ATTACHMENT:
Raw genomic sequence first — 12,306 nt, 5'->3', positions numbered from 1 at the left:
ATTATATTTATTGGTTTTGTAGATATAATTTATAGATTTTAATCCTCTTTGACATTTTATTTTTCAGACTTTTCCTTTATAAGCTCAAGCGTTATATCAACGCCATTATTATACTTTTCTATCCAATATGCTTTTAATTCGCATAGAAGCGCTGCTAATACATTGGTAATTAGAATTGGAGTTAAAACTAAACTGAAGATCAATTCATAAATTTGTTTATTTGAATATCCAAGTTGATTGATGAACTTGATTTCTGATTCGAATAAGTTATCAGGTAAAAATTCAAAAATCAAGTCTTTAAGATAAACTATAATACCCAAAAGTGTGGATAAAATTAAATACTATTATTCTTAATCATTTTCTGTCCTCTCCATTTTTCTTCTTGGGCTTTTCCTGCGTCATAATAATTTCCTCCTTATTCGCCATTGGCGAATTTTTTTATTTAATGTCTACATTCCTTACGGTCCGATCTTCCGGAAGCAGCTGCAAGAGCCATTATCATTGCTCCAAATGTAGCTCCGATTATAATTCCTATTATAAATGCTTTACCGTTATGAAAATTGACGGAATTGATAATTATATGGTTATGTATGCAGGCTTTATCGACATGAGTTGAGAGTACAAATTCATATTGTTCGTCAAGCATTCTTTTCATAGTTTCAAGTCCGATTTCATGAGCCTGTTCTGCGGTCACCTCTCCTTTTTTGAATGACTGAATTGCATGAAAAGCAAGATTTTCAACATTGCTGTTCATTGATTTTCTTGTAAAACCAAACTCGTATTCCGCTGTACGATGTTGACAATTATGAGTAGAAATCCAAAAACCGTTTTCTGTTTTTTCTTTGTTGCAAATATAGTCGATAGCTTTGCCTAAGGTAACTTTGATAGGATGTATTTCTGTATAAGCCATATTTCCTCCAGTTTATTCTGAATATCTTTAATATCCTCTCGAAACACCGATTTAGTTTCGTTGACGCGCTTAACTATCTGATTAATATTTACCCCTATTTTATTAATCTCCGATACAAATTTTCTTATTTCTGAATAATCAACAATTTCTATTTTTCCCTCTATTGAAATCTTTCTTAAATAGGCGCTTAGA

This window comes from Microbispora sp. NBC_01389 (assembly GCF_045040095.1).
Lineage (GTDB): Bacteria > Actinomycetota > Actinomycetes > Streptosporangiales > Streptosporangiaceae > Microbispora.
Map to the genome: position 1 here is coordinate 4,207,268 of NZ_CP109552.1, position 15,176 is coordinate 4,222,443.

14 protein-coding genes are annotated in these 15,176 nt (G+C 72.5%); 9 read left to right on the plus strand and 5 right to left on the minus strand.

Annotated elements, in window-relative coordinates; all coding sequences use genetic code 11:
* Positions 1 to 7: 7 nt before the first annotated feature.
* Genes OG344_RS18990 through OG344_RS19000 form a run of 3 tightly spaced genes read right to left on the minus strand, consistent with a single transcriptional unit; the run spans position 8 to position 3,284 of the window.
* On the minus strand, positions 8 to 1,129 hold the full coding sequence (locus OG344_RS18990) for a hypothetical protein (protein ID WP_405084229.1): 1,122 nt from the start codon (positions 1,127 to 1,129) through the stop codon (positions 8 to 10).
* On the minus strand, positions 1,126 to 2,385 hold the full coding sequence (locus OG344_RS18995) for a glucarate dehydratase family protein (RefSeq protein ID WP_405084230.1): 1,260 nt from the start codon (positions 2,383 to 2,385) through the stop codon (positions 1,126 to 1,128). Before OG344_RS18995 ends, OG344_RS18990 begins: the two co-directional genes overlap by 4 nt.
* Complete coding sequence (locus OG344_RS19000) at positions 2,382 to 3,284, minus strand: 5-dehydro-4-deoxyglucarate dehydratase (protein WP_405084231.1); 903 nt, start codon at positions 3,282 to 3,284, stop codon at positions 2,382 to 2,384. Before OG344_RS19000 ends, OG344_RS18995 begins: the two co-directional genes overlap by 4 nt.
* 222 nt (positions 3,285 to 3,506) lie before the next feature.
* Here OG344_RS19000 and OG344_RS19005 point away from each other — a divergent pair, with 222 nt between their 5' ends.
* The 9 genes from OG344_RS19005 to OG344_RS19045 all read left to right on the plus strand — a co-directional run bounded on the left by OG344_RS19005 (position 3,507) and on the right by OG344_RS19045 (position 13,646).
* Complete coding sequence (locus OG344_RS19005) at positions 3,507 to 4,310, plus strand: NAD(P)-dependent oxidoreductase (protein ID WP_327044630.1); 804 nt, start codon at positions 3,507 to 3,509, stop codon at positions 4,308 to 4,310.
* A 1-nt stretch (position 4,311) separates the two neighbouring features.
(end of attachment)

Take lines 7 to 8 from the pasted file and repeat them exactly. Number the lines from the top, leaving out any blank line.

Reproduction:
Annotated elements, in window-relative coordinates; all coding sequences use genetic code 11:
* Positions 1 to 7: 7 nt before the first annotated feature.